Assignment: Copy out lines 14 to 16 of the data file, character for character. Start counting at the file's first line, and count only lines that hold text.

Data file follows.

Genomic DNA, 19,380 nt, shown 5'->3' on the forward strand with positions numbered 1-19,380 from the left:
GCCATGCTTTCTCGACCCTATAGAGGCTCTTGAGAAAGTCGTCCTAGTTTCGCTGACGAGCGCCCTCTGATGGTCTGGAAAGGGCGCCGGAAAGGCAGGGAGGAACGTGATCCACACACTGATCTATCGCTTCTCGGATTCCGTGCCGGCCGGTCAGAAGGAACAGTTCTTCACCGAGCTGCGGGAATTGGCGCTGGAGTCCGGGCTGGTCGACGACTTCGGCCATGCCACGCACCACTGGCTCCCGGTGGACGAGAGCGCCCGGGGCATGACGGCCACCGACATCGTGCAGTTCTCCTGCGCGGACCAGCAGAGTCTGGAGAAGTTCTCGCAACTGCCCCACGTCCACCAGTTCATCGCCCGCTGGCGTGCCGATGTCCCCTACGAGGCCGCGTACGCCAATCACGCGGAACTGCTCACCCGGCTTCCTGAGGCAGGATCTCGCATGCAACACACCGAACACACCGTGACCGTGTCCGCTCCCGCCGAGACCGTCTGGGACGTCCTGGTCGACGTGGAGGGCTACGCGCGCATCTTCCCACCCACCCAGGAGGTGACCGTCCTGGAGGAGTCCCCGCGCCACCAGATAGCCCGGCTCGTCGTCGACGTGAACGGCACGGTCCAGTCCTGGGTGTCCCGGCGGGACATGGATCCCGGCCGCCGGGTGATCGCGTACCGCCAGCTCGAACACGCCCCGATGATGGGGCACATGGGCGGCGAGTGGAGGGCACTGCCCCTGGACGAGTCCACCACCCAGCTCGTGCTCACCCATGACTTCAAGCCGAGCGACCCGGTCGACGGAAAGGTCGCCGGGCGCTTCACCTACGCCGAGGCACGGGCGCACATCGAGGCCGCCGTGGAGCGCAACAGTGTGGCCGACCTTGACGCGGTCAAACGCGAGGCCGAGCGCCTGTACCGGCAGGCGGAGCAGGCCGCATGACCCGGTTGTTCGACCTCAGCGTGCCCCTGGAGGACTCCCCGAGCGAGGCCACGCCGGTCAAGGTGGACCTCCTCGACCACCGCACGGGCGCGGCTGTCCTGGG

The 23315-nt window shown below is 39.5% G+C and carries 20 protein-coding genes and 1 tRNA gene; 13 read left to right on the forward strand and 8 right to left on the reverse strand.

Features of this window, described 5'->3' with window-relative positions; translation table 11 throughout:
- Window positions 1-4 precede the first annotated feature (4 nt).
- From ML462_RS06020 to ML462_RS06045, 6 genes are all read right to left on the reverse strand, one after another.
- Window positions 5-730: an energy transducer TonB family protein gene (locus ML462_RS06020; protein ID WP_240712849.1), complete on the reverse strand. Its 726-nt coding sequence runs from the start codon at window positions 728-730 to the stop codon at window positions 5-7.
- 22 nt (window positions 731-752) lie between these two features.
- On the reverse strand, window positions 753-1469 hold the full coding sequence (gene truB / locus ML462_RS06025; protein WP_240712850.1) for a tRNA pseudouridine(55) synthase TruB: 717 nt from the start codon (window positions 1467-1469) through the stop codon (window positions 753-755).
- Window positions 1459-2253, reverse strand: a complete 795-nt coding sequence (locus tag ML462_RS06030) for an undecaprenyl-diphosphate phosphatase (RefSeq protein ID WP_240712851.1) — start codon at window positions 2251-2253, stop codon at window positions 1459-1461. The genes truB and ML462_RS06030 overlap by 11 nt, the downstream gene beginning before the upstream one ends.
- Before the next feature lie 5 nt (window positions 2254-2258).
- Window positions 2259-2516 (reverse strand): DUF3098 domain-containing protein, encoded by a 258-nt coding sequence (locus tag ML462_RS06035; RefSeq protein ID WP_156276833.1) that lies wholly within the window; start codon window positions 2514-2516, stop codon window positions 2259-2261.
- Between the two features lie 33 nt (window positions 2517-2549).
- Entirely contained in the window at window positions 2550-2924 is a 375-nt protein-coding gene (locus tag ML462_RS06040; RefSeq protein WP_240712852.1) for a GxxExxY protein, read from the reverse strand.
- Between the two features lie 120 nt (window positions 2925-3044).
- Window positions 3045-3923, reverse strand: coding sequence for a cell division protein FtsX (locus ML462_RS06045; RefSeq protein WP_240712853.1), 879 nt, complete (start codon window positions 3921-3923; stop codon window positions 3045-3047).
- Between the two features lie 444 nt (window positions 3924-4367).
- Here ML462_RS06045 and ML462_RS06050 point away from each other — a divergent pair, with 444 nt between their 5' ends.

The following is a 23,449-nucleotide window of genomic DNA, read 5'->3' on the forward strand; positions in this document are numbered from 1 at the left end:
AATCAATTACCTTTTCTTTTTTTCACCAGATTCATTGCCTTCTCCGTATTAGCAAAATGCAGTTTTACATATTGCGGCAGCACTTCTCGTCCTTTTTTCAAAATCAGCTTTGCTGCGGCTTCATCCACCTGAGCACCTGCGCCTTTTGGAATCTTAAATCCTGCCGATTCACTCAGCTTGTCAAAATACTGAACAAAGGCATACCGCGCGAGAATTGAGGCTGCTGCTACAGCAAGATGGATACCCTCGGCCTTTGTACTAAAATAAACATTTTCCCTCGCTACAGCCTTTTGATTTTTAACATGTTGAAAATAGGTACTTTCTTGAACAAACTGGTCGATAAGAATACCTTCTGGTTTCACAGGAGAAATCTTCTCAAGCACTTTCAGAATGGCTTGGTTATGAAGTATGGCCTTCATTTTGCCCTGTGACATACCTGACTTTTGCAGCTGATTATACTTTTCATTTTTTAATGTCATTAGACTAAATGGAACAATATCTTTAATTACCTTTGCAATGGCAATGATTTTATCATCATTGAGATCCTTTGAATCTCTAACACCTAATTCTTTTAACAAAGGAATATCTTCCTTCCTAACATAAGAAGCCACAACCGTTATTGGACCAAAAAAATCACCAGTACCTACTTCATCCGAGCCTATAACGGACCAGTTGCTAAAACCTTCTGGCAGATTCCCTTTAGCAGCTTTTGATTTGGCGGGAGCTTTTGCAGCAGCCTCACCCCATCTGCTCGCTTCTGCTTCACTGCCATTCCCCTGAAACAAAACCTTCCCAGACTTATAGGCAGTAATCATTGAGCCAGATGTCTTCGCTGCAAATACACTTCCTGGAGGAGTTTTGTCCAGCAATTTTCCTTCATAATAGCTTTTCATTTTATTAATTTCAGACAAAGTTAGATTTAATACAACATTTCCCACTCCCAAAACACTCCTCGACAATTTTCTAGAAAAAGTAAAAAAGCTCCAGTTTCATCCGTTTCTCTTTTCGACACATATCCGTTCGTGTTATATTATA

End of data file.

- Entirely contained in the window at window positions 2550-2924 is a 375-nt protein-coding gene (locus tag ML462_RS06040; RefSeq protein WP_240712852.1) for a GxxExxY protein, read from the reverse strand.
- Between the two features lie 120 nt (window positions 2925-3044).
- Window positions 3045-3923, reverse strand: coding sequence for a cell division protein FtsX (locus ML462_RS06045; RefSeq protein WP_240712853.1), 879 nt, complete (start codon window positions 3921-3923; stop codon window positions 3045-3047).